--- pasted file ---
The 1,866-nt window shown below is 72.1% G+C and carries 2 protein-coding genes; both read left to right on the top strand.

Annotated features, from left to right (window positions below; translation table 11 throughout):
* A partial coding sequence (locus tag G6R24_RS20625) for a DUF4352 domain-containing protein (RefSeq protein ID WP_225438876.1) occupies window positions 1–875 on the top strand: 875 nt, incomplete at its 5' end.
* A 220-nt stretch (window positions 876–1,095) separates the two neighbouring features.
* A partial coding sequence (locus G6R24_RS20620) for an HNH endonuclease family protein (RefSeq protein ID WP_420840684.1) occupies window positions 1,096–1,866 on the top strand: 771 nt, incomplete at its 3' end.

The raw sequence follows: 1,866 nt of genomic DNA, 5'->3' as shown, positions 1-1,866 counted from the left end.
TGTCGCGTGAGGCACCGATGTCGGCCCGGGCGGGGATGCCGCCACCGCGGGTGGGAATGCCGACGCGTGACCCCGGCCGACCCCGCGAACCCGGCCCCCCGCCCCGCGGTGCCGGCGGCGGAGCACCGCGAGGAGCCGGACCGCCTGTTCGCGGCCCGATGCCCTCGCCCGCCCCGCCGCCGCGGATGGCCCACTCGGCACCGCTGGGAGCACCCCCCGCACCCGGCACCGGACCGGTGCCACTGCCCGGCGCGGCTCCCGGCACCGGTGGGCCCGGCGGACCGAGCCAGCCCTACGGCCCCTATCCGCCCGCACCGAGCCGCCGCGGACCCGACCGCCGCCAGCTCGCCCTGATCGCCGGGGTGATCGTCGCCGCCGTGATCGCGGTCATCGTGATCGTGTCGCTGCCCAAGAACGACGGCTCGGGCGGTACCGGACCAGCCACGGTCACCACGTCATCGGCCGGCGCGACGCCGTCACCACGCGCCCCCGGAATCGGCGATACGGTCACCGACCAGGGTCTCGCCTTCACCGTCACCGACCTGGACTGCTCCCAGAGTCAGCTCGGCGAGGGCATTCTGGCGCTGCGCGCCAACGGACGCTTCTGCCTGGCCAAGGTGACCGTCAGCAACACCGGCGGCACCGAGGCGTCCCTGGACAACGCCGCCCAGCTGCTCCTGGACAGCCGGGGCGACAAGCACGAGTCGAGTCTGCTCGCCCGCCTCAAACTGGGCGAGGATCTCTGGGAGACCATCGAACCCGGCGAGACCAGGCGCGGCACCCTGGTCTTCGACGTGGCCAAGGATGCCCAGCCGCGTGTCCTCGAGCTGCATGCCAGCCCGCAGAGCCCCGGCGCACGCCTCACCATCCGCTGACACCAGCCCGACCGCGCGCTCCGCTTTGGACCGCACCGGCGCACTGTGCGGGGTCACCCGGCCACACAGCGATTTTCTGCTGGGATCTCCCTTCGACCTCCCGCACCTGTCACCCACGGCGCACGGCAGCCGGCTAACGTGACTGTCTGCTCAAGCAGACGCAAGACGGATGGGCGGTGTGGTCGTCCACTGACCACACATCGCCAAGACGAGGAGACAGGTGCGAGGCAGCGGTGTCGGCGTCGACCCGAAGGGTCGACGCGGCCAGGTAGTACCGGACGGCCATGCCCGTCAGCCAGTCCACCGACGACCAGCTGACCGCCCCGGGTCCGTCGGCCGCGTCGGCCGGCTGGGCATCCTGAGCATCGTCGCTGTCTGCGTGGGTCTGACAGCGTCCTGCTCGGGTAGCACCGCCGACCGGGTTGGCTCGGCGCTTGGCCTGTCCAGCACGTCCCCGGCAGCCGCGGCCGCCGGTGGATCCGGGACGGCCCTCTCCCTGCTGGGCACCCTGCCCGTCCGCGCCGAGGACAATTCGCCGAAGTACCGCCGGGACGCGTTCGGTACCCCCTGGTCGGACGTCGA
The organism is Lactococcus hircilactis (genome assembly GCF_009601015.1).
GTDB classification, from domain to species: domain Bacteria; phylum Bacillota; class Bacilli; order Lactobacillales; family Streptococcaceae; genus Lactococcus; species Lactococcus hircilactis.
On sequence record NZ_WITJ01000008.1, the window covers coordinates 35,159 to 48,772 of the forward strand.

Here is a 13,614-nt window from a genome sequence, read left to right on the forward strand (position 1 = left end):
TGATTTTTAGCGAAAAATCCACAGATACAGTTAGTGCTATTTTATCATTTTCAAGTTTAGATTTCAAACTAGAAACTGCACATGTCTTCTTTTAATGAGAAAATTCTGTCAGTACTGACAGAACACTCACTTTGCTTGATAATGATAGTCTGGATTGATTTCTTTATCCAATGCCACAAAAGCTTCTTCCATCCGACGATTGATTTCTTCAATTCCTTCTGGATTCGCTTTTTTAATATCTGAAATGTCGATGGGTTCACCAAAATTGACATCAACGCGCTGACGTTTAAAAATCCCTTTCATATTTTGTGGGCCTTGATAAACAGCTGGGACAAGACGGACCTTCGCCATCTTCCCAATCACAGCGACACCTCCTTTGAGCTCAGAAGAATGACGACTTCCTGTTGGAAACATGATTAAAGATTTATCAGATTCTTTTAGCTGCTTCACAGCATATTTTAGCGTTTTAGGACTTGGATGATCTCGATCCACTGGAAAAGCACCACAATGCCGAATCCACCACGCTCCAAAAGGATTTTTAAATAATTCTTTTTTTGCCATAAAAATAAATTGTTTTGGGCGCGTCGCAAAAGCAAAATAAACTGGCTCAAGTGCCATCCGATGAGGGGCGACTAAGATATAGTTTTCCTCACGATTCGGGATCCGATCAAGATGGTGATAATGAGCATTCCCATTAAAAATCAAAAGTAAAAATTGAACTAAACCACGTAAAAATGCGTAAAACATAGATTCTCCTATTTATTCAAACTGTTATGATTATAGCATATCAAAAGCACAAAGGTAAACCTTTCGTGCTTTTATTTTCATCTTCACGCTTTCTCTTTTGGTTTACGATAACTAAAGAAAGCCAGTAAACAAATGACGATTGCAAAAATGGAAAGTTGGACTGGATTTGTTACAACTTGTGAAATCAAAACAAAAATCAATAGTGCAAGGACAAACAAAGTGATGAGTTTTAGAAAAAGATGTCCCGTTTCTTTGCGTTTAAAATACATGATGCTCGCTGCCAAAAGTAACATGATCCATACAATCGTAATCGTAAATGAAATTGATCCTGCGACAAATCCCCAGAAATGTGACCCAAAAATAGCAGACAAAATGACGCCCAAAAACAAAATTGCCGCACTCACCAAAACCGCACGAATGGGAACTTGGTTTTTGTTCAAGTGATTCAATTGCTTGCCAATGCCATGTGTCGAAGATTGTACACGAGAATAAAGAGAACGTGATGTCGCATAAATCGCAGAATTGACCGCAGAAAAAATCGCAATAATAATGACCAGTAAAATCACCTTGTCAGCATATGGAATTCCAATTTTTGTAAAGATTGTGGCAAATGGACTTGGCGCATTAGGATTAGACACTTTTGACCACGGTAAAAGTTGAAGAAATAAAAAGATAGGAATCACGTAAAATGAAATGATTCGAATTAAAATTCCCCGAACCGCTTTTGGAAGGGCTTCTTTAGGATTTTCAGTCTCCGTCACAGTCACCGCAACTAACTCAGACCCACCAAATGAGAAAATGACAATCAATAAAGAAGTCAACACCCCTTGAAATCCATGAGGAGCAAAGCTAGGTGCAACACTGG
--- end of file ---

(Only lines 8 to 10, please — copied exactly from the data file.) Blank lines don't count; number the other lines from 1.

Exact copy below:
The organism is Lactococcus hircilactis (genome assembly GCF_009601015.1).
GTDB classification, from domain to species: domain Bacteria; phylum Bacillota; class Bacilli; order Lactobacillales; family Streptococcaceae; genus Lactococcus; species Lactococcus hircilactis.
On sequence record NZ_WITJ01000008.1, the window covers coordinates 35,159 to 48,772 of the forward strand.